As our vital force seems to lose its luster with each passing moment, our immune systems can weaken to the point where we don’t seem to get acutely ill anymore. For many, a significantly diminished vital force may coincide with the progression, or even the presentation and subsequent diagnosis by a physician, of a chronic disease, such as type 2 diabetes or rheumatoid arthritis.

In other words, this common process of devitalization, due to various internal and external forces present in our environment since birth (i.e., environmental toxicity, poor diet and lifestyle, stress, age, etc.), can set us up for worsening health. Our existence becomes hampered by the gradual yet steady onset of a chronic disease which perpetuates itself. We may experience a series of acute health crises as we tread upon our path, and then suddenly find ourselves riddled with a constellation of chronic diseases—managed by an ever-growing team of specialists who do not communicate with each other—and medicated by an ever-plentiful cornucopia of polypharmacy. (17)

Although we are living more than twice as long as in 1900, (18) conventional medicine, which is supposed to help us get well, may turn out to be a failure at keeping our health condition from worsening. Our drug-managed disease may now set us up for the development of new symptoms and possibly even drug-induced disease (DID). (19) A plethora of side effects and complications, induced in part by conventional medicine, may lead to increased morbidity and mortality. (20, 21) In fact, properly prescribed medications are the third leading cause of death in the US. (22)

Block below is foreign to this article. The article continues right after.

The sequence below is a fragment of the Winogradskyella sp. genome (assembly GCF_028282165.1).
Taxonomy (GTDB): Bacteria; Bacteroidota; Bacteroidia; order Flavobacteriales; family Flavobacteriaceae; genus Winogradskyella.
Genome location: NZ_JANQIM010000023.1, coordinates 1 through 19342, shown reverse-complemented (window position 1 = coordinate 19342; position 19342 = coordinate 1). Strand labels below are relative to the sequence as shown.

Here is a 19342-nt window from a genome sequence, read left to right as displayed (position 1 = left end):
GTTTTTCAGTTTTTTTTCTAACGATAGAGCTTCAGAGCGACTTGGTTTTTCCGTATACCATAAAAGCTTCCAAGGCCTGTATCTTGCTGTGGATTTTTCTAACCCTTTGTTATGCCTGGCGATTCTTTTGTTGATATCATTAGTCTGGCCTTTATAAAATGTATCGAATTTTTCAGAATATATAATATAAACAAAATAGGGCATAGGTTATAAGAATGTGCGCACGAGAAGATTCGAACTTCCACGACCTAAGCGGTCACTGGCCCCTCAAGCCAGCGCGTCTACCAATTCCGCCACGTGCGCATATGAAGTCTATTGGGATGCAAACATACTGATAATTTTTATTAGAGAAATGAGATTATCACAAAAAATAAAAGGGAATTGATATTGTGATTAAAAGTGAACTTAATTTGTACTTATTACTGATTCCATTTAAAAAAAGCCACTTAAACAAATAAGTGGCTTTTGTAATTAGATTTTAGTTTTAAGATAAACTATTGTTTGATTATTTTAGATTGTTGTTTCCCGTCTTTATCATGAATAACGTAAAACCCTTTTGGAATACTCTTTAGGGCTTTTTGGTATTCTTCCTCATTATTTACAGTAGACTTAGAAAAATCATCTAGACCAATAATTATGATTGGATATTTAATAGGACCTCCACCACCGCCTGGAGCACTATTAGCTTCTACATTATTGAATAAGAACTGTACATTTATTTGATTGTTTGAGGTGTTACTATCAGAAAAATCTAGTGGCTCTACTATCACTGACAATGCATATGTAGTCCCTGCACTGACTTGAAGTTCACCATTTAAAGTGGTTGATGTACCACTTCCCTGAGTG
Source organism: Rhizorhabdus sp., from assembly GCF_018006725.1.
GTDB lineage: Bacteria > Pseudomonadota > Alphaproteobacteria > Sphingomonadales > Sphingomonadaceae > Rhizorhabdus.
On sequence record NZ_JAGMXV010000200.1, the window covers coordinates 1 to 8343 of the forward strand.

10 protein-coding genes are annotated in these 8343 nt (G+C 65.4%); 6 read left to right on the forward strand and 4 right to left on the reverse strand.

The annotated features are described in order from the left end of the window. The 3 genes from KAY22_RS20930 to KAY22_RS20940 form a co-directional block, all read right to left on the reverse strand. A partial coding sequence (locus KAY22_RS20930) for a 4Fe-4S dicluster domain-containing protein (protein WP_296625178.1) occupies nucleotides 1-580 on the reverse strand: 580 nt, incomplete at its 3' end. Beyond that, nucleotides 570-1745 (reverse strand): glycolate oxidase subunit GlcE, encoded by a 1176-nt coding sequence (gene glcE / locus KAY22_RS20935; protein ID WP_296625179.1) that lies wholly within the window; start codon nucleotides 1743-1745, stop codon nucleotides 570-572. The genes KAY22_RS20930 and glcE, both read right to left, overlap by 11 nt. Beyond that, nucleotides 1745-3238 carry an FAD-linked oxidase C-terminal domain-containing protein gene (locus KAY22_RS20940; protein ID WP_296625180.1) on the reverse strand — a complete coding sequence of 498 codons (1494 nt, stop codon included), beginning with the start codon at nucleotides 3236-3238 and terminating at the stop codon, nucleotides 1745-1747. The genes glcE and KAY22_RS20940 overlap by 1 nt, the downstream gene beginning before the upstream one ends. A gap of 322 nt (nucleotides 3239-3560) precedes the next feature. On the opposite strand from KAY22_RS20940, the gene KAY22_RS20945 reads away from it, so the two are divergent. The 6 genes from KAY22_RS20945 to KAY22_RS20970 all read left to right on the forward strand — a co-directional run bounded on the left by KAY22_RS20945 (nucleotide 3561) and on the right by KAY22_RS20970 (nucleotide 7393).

But the Law of Vitality reminds us that there is another, unconventional paradigm: (23) a paradigm of health, not disease. This new paradigm is wellness-oriented and constitutes “the evolution of medicine,” as integrative medicine advocate James Maskell calls it. (24) We can begin to see that our signs and symptoms are a language that communicates our body’s attempts to restore normalcy. We can learn to understand and to speak in the language of the vital force. Only by supporting and enhancing the efficacy of the vital force can we truly realign with the laws of nature and prevent (as well as reverse) chronic disease.

We may have to tread on the dark pathless ground in the wood where only we can tread to follow the calling of our healing journey. To quote mythologist Joseph Campbell, who inspired George Lucas to create Star Wars, “You enter the forest at the darkest point, where there is no path. Where there is a way or path, it is someone else’s path.” (25) This may be a long, arduous path, with many twists and turns; we may not ever return home from whence we originated. But we can rest assured that the Law of Vitality is there for us to apply in our own lives, a perennial philosophy of health and wellness.